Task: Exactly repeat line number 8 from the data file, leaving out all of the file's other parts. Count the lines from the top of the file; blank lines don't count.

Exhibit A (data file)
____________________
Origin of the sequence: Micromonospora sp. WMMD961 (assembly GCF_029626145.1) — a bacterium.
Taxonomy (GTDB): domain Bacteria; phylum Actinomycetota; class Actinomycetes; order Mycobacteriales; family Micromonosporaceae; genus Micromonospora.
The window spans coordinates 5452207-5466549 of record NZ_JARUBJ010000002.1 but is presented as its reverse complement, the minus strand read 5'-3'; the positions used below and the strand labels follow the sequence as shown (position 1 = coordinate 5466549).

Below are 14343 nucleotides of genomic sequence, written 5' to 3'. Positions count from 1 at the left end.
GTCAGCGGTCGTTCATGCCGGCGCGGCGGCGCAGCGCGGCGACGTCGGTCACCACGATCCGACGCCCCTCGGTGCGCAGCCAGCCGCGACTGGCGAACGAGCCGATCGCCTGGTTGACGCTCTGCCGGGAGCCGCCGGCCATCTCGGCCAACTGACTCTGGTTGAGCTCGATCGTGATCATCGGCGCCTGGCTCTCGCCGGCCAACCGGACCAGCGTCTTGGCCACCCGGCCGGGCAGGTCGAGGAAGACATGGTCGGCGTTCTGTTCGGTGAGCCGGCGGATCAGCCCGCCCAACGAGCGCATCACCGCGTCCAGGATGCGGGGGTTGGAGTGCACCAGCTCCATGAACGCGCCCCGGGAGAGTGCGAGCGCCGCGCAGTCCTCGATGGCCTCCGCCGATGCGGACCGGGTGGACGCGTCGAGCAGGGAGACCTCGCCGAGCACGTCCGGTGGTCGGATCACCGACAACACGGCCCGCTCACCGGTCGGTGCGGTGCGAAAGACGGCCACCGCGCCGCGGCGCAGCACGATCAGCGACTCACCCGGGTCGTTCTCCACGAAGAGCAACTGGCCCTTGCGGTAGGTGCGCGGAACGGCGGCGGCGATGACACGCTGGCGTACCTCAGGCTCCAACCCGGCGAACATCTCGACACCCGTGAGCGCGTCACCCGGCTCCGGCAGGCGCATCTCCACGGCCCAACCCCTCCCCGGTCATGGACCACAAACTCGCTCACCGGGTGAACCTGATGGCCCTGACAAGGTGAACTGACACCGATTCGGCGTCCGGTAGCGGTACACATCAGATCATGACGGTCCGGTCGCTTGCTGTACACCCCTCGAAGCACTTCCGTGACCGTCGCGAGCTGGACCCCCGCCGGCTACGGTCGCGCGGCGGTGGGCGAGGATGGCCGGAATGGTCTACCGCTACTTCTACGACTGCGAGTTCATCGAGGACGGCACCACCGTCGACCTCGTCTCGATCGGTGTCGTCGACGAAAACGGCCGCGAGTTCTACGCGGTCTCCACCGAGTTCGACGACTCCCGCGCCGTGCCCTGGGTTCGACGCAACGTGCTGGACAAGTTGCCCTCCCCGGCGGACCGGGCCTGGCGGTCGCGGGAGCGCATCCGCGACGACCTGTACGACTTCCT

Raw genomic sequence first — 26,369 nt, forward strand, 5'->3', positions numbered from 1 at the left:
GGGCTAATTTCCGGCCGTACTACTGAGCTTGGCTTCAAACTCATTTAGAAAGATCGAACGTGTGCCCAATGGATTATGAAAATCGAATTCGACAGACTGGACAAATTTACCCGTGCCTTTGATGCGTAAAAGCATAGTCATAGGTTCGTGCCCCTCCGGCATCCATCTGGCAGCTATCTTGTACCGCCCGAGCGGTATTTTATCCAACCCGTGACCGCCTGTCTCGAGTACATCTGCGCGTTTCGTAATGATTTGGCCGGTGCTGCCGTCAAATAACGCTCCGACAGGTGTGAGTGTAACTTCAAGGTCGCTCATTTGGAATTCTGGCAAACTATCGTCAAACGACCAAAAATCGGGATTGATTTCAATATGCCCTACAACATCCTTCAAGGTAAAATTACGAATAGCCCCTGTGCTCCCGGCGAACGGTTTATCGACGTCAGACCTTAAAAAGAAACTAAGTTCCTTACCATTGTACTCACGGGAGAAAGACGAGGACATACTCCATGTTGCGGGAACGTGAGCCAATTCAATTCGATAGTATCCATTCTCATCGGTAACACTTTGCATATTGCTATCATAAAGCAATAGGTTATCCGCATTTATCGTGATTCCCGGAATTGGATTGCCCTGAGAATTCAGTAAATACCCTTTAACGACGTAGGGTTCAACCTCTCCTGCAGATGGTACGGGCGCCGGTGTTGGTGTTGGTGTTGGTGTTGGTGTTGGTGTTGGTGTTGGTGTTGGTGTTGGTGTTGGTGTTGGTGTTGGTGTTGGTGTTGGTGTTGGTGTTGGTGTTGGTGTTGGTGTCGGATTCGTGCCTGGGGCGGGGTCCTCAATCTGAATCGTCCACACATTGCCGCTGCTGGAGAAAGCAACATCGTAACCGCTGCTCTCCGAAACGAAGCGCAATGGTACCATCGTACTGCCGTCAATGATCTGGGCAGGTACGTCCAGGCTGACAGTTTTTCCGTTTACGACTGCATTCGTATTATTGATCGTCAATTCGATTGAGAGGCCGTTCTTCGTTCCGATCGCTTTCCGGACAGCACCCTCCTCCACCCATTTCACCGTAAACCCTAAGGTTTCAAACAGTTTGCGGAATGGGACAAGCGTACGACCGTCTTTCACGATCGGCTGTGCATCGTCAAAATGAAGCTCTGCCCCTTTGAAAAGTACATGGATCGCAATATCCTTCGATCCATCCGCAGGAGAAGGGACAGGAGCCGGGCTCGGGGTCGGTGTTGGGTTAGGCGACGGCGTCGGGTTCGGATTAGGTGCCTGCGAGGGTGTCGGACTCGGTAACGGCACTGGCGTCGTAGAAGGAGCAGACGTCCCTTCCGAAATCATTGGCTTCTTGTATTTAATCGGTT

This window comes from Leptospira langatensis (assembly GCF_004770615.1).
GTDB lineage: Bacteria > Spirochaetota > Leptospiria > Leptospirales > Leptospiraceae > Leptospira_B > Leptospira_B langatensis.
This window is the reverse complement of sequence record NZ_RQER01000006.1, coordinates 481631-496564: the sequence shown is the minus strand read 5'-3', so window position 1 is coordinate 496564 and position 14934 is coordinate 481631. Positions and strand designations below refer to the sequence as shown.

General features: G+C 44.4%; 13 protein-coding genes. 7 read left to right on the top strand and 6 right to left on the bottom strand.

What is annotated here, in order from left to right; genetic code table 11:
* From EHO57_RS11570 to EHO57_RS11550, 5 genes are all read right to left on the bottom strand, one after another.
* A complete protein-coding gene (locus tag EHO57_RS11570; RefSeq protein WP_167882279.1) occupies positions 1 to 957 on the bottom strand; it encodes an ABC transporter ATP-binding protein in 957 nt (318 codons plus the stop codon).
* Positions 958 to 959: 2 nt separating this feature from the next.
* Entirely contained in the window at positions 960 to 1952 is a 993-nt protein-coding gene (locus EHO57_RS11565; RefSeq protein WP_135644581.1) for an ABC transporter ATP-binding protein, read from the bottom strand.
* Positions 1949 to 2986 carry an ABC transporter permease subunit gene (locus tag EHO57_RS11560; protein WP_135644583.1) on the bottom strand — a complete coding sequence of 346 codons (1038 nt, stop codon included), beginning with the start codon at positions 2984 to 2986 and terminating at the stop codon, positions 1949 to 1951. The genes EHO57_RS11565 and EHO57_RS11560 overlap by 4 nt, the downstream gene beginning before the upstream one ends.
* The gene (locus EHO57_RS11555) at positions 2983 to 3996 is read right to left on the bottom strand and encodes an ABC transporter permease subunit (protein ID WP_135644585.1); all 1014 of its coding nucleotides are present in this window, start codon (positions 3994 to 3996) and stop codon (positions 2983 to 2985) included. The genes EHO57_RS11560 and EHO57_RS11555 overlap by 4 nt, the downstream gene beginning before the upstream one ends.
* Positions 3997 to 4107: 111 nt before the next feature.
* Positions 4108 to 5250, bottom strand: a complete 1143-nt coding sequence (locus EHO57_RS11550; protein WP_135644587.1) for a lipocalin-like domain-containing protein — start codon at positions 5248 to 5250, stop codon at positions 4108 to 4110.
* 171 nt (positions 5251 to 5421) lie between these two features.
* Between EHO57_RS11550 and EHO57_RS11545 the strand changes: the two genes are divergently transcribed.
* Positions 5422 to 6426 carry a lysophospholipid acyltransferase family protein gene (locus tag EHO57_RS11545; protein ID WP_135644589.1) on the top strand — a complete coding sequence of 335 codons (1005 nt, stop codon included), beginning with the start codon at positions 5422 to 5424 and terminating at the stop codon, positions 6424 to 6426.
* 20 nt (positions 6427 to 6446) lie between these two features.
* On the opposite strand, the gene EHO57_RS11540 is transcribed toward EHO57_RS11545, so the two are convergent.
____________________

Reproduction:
This window comes from Leptospira langatensis (assembly GCF_004770615.1).